If one relies on the first impression upon seeing something new and mysterious, it shuts down the opportunity to learn. If a cultural practice strikes one as odd and alarming, that person
may decide that practice is revolting, then turn and run. A roadblock has forever been placed between the two cultures: native and foreign. The first impression says to rebel, not to accept the new experience as relevant or how it contributes to the foreign society- that's all one would need to know while walking (or running) the other way. But suppose the outsider looked on with objectivity and ignored or suppressed the inclination to reject what he or she beheld. Perhaps that person would stick around and learn about that culture and the context to which that behavior belonged. Suddenly appearing is a unique opportunity to obtain new knowledge of humankind and to expand the idea of the collective human experience. That would be much more valuable than to simply observe, reject, and forget, both on a personal level and on a much more broad context- for the good of knowledge.

“Different cultures see the world very differently, and to understand them... we need to seek to understand how reality looks from an alternative point of view” (Funder, 400-01). This statement fits right in with the “Insider-Outsider” debate of sociology. Should one be an insider- a member of- or an outsider- foreign to- the society or culture being observed? An insider might ignore some facets of culture that are ingrained and taken for granted in their own culture. Fish aren't aware that they breathe differently than other species, they just do. But is sure is a huge difference that a scuba diver would appreciate. In contrast, an outsider might have difficulty interpreting a behavior and might over-emphasize differences. A certain college professor distributed a report to her class on a prominent North American people in which the author set himself up as an outsider looking in. The report included terms such as “extreme”, “torture”, “magic-ridden”, “supernatural”, “exorcism”, “masochistic”, and “sadistic”. Very few would adopt these descriptors as a part of their own culture, and many of her students were shocked and appalled upon the revelation that these words were being used to describe daily activities of Average Joe in the United States. Perhaps the best way to learn includes representation and collaboration from both the insider and the outsider.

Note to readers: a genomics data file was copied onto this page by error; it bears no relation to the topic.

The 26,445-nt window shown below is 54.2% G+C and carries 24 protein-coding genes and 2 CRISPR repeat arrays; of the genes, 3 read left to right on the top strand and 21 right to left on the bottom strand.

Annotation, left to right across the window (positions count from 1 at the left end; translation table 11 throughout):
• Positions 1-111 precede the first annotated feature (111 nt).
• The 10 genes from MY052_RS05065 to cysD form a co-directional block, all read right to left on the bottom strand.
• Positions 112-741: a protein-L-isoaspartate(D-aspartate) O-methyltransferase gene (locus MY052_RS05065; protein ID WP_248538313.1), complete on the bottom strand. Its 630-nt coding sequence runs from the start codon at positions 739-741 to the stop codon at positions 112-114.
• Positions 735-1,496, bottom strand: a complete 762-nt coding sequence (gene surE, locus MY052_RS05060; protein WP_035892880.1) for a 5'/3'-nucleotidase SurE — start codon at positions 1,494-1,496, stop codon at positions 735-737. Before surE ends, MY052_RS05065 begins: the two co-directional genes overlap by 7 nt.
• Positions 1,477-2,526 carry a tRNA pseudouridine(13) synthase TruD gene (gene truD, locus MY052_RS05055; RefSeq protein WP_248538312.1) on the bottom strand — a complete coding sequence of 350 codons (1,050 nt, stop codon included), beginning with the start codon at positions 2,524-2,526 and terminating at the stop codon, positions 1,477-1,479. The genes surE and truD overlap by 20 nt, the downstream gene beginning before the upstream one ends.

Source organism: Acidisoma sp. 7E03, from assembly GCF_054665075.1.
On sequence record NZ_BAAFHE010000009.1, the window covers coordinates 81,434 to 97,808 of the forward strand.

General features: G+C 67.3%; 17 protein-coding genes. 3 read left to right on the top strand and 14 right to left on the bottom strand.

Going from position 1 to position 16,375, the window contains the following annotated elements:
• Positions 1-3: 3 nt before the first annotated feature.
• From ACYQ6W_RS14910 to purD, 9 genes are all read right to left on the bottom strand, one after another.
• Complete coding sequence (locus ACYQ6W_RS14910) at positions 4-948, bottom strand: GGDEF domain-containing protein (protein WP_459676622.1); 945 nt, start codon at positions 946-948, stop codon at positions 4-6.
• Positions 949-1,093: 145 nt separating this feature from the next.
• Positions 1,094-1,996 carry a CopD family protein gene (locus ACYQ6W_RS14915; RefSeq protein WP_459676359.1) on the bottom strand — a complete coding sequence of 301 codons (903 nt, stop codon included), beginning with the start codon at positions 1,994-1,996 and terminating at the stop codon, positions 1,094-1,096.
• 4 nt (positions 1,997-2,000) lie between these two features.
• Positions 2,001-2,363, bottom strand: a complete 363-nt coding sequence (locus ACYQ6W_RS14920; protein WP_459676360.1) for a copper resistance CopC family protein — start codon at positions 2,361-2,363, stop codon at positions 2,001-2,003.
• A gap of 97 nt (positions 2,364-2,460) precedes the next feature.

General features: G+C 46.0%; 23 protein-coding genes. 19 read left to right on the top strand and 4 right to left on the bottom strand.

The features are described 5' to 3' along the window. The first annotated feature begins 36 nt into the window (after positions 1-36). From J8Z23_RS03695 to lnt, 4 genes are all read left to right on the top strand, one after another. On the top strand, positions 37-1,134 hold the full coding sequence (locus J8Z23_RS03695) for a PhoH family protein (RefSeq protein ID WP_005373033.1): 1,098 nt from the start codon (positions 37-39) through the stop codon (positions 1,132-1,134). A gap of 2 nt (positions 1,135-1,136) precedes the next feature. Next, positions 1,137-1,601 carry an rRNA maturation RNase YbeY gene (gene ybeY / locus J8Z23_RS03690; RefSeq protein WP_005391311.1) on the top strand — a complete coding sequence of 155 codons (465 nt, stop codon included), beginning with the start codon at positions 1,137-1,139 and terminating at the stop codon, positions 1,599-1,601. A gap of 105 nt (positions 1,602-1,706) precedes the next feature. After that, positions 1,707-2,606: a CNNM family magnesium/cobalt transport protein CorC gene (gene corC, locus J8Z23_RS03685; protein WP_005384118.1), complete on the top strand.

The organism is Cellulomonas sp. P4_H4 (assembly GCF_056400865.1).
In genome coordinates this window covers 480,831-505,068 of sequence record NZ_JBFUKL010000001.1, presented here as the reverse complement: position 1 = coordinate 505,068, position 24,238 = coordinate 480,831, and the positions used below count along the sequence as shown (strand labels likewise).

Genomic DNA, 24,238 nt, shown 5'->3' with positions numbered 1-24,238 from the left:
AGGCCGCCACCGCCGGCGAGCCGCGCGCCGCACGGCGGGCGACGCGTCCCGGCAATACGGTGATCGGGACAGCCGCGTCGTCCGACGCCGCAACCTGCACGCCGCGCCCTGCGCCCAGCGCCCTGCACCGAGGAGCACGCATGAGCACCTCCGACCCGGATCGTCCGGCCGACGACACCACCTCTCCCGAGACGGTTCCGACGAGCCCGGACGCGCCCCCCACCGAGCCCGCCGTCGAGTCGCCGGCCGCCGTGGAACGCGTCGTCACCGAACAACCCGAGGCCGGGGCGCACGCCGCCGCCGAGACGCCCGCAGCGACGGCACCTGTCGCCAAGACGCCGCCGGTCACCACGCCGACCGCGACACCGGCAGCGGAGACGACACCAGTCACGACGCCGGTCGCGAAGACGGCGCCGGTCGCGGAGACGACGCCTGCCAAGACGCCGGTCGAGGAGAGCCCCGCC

Without a firm grip on objectivity, barriers for communication, learning, advocacy, and education are inevitable. Real learning relies upon the necessity of looking on with the intent to and success of gathering only the facts in detail- without selectivity. The power of influence rests in the hand of the writer. For good or bad, benevolent or malevolent, to contribute to society's understanding or stifle it, an author or researcher holds the responsibility to the rest of humankind to be accurate and fair in reporting observations of something new and alien. Knowledge and education depend on it.

Works Cited

Andersen, Margaret L., and Howard F. Taylor. Sociology in Everyday Life. Mason: Thomson Wadsworth, 2008.

Funder, David C. The Personality Puzzle. 3rd ed. New York: W. W. Norton & Company, Inc, 2004.